HB 170: Transportation Funding Act of 2015
Chamber Position: Support

HB 170, sponsored by Representative Jay Roberts (Ocilla), will provide significant transportation infrastructure funding to address safety, enhance mobility and ensure that Georgia will continue to attract new jobs. The bill will address Georgia’s short term priorities and long term plans in a way that is both predictable and sustainable. Click here to view this bill.

HB 237: Angel Investor Tax Credit
Chamber Position: Support; Scorecard
HB 237, sponsored by Representative Bruce Williamson (Monroe), extends the angel investor tax credit for three years and allows eligible investors to claim 35% of their investment against their taxable income, but no more than $50,000. The extension caps the aggregate statewide tax credit amount at $5 million per year. The program began in tax year 2011, was extended in 2013 and expires at the end of 2015. The Chamber supports efforts to identify and create means to improve the availability of capital in Georgia, attract more venture capital firms to our state and create a healthy ecosystem for keeping Georgia-grown companies in our state. Angel groups in Georgia have seen an increase in angel activity, as well as partnerships with venture capital firms. Georgia is competing with other states for start-up companies, many of which get their start in our very own publicly funded research institutions. Click here to view the bill.

HB 412: Workers’ Compensation Reform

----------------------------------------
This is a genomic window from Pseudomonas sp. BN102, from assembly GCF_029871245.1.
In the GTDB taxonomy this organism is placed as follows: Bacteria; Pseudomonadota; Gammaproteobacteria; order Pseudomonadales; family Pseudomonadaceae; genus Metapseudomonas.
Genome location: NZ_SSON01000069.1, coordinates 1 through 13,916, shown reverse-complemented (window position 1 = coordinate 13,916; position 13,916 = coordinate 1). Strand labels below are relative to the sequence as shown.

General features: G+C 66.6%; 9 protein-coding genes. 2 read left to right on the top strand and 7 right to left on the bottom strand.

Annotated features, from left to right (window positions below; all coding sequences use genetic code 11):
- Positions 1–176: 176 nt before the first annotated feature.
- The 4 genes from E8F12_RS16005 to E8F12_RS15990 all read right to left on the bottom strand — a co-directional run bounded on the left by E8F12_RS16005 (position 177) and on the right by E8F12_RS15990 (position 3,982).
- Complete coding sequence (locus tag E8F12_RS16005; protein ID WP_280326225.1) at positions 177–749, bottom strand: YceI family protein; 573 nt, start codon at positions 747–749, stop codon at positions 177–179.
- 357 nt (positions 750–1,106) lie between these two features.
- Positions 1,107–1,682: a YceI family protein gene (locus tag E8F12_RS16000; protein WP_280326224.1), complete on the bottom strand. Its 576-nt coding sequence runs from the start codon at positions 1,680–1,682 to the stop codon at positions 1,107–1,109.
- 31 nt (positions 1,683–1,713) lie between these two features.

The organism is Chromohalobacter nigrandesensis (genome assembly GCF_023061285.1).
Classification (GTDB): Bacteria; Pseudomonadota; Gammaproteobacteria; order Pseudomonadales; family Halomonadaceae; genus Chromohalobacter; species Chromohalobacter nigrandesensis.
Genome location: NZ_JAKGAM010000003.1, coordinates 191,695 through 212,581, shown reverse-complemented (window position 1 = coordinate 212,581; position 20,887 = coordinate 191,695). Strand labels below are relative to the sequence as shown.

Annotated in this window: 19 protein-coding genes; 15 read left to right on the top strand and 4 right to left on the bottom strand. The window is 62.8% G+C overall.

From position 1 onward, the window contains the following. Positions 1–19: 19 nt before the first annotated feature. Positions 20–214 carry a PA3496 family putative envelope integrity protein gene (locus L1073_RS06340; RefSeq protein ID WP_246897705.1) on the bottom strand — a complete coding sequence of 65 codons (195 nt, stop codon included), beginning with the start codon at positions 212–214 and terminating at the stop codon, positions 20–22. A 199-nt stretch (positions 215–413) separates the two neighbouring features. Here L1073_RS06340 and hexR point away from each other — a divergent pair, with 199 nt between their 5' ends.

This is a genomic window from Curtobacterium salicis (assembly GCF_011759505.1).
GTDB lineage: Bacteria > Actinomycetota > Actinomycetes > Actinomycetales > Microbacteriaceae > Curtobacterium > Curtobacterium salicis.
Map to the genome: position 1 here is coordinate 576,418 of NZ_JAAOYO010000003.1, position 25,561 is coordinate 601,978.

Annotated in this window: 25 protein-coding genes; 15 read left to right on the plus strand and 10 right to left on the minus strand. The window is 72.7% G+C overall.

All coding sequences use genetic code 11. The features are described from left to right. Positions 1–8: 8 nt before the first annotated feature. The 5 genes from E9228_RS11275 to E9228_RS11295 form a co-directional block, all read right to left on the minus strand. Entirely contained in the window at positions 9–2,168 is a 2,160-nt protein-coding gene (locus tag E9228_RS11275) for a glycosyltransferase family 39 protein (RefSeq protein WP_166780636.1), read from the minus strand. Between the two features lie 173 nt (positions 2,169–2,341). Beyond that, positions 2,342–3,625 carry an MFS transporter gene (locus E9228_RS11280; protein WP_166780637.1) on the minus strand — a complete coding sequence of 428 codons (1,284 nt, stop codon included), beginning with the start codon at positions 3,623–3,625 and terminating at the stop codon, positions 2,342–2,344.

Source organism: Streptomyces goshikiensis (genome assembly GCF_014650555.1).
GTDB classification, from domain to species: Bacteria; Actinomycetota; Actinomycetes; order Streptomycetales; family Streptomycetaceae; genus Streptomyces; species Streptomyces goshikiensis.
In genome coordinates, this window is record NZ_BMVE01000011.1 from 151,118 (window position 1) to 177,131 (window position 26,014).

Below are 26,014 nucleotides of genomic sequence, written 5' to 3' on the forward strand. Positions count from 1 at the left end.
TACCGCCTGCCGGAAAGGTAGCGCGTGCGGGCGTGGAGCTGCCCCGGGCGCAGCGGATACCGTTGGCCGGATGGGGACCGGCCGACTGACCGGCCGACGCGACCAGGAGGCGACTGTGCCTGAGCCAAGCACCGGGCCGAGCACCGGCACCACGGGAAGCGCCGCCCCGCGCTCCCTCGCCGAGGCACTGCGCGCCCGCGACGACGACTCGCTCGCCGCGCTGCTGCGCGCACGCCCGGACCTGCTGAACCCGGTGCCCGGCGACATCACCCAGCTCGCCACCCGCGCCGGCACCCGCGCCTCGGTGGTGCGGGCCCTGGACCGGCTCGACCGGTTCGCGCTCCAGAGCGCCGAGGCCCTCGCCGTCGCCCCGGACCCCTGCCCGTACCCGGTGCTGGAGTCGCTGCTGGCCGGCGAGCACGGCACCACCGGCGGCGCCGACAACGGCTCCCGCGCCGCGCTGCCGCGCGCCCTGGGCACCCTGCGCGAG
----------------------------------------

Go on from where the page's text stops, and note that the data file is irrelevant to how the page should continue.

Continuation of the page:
Chamber Position: Support; Scorecard

HB 412, sponsored by Representative Mark Hamilton (Cumming), is the annual workers’ compensation update bill that includes several important provisions developed and agreed upon by the State Board’s legislative advisory council. The most critical provision provides protection of the exclusive remedy for workers’ comp and strengthens Georgia’s workers’ comp system for employers and employees alike. Additionally, the bill extends the Subsequent Injury Trust Fund sunset which will maintain important stability and help to facilitate the settling of cases. The Georgia Chamber supports policies that ensure a balanced and equitable system of handling claims for on the job injuries. An efficient worker’s compensation system should be fair to the employee and employer and designed to return the employee back to work as soon as medically appropriate. Click here to view this bill.

HR 601: House Study Committee on Saltwater Intrusion into Coastal Aquifers
Chamber Position: Support
HR 601, sponsored by Representative Lynn Smith (Newnan), will establish a House study committee on saltwater intrusion into coastal aquifers. This study committee would examine the issues of saltwater intrusion into coastal aquifers, recognizing principles espoused in the state-wide water plan: population forecasts, economic development forecasts, and water quality and quantity needs. The study committee’s deliberations will help determine the steps needed to ensure the security of Georgia’s coastal drinking water supply for the present and future. Click here to view the resolution.

HR 613 & SR 449: To Encourage EPA to Withdraw the Proposed Clean Power Plan